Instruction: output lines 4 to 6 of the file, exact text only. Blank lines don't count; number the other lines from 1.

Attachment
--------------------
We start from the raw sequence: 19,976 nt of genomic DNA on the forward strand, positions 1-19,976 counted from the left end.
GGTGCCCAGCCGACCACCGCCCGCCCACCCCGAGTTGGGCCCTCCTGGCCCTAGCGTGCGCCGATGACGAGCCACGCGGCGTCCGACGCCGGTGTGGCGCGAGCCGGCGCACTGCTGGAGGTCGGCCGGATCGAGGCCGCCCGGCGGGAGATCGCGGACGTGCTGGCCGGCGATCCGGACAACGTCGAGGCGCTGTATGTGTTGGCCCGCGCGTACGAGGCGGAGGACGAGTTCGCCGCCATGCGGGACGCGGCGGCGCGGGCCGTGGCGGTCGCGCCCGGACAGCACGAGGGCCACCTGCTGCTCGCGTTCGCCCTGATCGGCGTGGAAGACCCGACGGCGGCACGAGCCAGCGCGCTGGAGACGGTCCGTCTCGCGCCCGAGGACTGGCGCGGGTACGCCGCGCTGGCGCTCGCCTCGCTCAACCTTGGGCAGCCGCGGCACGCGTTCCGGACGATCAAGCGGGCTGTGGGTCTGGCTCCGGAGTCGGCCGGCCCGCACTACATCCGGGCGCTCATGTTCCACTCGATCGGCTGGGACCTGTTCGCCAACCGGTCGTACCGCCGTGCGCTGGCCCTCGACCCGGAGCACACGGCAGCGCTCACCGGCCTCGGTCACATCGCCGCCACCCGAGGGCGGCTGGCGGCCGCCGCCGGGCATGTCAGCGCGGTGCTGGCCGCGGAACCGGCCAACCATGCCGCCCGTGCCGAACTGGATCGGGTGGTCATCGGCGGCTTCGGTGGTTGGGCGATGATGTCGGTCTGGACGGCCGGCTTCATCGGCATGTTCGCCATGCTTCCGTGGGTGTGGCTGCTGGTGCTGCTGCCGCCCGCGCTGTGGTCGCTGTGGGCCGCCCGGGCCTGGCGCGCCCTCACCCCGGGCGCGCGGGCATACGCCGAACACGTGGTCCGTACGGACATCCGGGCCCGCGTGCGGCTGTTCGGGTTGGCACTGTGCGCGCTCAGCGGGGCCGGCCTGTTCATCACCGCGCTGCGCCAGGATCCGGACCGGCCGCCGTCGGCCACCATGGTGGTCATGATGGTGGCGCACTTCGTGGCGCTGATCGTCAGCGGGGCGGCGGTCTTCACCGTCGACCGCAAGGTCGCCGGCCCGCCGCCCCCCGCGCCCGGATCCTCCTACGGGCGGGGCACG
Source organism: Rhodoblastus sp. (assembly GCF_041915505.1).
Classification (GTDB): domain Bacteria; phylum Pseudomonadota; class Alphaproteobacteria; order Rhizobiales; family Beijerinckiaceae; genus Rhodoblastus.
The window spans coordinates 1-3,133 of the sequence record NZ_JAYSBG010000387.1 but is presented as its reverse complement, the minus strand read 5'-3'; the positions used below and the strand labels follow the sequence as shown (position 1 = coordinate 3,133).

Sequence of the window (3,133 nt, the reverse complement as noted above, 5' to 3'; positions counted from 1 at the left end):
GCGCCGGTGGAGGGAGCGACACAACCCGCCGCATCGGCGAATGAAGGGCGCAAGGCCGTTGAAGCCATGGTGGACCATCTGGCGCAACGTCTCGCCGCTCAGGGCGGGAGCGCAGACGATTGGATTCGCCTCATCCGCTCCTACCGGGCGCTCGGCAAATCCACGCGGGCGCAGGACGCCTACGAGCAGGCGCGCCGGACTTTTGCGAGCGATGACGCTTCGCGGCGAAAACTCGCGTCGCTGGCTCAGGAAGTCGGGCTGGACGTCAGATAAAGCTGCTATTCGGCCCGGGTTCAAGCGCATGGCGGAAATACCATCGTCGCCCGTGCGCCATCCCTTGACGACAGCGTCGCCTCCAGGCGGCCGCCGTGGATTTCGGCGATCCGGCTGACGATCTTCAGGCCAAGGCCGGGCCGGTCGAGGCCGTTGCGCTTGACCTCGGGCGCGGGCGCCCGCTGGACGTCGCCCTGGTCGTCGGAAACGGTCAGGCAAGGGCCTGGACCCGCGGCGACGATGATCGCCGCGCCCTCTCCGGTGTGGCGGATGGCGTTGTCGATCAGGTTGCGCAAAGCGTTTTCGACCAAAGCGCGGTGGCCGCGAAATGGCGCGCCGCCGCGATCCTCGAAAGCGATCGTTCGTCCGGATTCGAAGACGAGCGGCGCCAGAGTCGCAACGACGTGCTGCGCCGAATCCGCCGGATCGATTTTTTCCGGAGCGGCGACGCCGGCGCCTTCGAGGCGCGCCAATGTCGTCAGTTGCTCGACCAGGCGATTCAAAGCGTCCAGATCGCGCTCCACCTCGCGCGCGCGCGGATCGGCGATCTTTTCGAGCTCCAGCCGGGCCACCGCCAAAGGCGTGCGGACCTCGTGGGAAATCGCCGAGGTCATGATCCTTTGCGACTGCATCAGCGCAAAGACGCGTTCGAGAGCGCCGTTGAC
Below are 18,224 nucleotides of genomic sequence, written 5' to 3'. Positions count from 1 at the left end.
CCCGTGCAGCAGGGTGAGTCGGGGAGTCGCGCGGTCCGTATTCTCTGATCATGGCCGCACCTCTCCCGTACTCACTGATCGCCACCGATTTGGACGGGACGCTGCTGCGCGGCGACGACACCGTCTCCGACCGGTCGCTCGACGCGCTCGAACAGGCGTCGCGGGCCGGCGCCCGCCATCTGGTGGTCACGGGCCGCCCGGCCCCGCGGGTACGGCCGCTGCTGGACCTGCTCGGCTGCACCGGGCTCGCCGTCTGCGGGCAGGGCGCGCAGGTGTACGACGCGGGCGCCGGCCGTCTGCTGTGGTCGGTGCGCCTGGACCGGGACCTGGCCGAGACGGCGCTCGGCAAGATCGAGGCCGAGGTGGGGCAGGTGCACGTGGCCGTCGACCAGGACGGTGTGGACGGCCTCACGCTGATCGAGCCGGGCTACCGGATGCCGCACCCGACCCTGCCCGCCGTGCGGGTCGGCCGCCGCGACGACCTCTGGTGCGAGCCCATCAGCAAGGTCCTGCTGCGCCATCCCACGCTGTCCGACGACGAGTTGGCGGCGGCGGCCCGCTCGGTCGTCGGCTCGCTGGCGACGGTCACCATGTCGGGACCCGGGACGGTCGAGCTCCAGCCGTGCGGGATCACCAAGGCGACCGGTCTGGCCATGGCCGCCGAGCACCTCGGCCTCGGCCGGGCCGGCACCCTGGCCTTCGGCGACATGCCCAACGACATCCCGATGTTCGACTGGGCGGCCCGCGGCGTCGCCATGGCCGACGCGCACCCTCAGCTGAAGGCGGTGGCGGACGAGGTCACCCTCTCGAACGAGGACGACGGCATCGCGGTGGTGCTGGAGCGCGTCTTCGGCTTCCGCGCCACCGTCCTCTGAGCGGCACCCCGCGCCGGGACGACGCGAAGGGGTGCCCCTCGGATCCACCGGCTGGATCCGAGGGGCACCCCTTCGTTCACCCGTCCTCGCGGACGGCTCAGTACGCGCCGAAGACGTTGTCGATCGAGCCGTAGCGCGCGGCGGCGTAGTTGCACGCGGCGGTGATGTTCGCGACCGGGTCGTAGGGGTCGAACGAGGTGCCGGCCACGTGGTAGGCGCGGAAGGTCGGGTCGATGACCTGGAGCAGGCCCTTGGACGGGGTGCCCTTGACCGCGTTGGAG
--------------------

Classification (GTDB): domain Bacteria; phylum Pseudomonadota; class Alphaproteobacteria; order Rhizobiales; family Beijerinckiaceae; genus Rhodoblastus.
The window spans coordinates 1-3,133 of the sequence record NZ_JAYSBG010000387.1 but is presented as its reverse complement, the minus strand read 5'-3'; the positions used below and the strand labels follow the sequence as shown (position 1 = coordinate 3,133).

Sequence of the window (3,133 nt, the reverse complement as noted above, 5' to 3'; positions counted from 1 at the left end):